Weapons have evolved considerably over time. Those created most recently tend to be the deadliest. Bow and arrows were a deadly combat weapon, starting in the 14th century. Canons were first used in the 1300s, probably by the French. Guns were introduced as weapons at about the same time.
Eventually, weapons were moved to ships and, much later, in the early 20th century, to airplanes. In World War II, bombers could level entire cities.
To identify history’s deadliest weapon, 24/7 Wall St. reviewed a report called “Quantification Related to Weapon Lethality,” originally issued in 1964 by the Historical Evaluation and Research Organization for the U.S. Army Combat Developments Command. It rates the lethal potential of various weapons on such quantifiable measures as number of potential targets per strike, relative effect, effective range, accuracy, reliability and mobility.
Some weapons we considered also point to the rapid evolution of technology since the Industrial Revolution. The sword, for example, was used for thousands of years in numerous different forms and cultures, and it still has a ceremonial place in military life. On the other hand, many of the weapons used in World War I were already obsolete by the start of World War II.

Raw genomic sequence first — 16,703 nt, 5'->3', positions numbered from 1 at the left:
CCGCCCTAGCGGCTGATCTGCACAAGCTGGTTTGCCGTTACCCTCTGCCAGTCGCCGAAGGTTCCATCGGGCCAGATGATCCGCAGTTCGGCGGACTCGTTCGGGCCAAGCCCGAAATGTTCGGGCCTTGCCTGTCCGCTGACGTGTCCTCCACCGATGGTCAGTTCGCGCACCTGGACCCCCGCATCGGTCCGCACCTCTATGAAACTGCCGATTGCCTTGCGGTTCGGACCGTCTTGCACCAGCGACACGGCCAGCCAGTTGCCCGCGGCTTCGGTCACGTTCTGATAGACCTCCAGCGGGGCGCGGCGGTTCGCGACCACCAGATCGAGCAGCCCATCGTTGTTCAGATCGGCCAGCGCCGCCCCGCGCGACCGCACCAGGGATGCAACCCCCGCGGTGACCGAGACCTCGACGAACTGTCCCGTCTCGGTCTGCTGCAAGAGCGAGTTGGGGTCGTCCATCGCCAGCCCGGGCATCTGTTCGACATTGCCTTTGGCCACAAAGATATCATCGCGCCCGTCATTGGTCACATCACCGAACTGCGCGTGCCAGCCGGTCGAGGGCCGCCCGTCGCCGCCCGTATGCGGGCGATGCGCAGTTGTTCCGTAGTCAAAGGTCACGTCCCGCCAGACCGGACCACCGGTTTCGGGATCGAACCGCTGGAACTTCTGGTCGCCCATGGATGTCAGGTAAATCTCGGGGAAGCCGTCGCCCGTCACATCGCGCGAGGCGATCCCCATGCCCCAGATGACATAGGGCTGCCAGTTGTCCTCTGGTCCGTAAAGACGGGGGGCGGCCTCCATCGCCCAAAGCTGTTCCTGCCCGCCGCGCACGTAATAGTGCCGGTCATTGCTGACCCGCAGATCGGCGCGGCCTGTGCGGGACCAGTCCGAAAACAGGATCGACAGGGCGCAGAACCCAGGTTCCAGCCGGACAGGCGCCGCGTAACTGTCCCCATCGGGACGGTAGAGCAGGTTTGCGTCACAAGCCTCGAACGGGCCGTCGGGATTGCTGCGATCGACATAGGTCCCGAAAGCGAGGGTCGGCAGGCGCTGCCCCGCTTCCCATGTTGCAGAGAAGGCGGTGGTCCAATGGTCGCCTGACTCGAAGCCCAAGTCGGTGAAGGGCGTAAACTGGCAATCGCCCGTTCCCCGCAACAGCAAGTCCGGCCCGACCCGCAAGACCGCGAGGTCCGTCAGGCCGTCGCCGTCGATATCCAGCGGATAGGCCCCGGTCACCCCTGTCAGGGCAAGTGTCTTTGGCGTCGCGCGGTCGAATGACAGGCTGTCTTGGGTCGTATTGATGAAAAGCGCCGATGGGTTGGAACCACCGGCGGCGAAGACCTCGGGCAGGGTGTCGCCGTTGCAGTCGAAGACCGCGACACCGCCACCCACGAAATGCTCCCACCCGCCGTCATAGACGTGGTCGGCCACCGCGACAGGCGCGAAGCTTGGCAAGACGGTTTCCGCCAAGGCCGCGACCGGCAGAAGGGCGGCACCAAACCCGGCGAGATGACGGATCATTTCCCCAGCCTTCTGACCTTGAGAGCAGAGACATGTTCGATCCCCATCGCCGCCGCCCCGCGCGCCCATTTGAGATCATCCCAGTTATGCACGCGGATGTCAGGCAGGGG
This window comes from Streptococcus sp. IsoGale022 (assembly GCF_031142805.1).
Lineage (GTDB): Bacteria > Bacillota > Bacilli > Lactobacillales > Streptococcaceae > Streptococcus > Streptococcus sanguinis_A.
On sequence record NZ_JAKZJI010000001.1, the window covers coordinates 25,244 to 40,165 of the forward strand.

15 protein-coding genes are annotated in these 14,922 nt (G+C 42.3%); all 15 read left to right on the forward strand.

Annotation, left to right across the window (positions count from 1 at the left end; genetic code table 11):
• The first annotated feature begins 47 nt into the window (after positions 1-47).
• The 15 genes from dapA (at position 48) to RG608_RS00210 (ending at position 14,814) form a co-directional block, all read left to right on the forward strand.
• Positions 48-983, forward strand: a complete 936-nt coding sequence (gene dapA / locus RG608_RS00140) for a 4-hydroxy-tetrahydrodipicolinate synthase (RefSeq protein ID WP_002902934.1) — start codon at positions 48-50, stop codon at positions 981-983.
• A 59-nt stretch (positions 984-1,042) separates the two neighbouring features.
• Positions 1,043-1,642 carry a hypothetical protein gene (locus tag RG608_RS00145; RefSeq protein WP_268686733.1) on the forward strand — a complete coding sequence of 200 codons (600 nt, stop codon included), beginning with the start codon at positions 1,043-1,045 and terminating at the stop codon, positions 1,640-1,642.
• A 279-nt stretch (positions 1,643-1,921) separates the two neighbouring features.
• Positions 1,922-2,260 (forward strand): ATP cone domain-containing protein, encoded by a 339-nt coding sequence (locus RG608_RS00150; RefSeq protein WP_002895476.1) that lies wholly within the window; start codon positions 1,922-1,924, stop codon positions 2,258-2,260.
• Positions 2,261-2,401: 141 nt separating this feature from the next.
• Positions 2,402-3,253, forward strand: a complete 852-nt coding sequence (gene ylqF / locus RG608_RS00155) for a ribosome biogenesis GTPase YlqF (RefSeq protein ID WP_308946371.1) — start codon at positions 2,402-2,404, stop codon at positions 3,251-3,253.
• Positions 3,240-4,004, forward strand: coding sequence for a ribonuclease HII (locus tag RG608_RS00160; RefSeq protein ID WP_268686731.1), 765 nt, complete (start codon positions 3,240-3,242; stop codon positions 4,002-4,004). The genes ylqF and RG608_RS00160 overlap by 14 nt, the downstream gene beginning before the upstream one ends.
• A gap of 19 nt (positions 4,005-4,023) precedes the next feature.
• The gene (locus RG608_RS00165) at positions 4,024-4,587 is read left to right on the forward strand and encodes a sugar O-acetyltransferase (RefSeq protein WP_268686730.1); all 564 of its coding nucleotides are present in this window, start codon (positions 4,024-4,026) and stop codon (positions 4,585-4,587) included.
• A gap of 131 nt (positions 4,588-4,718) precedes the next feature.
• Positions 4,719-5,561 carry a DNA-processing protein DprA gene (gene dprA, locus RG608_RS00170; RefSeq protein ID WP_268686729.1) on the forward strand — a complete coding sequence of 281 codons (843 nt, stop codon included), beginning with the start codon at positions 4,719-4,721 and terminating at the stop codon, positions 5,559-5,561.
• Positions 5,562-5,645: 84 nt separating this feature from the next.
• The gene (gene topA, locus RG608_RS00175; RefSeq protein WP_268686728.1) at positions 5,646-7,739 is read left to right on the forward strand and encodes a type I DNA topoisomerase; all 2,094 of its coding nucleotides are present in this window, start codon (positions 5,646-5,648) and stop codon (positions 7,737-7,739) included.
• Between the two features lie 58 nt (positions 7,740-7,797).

Many military advancements have come from scientific breakthroughs in other areas. For example, the airplane, initially conceived simply as a means of rapid transportation, was quickly adapted for use in warfare.
The deadliest weapon of all time was the 25-megaton hydrogen bomb. Its lethality index score is an astonishing 210,000,000,000.
Created in the manic arms race of the Cold War, the B-41 hydrogen bomb is the deadliest weapon on this list. The bomb has never been used in warfare but is capable of destruction on a colossal scale. Its 25-megaton payload is equivalent to 25 million tons of TNT and significantly more powerful than Fat Man’s 20 kilotons of destructive power. The bomb entered U.S. military service in 1961 and was retired in 1976.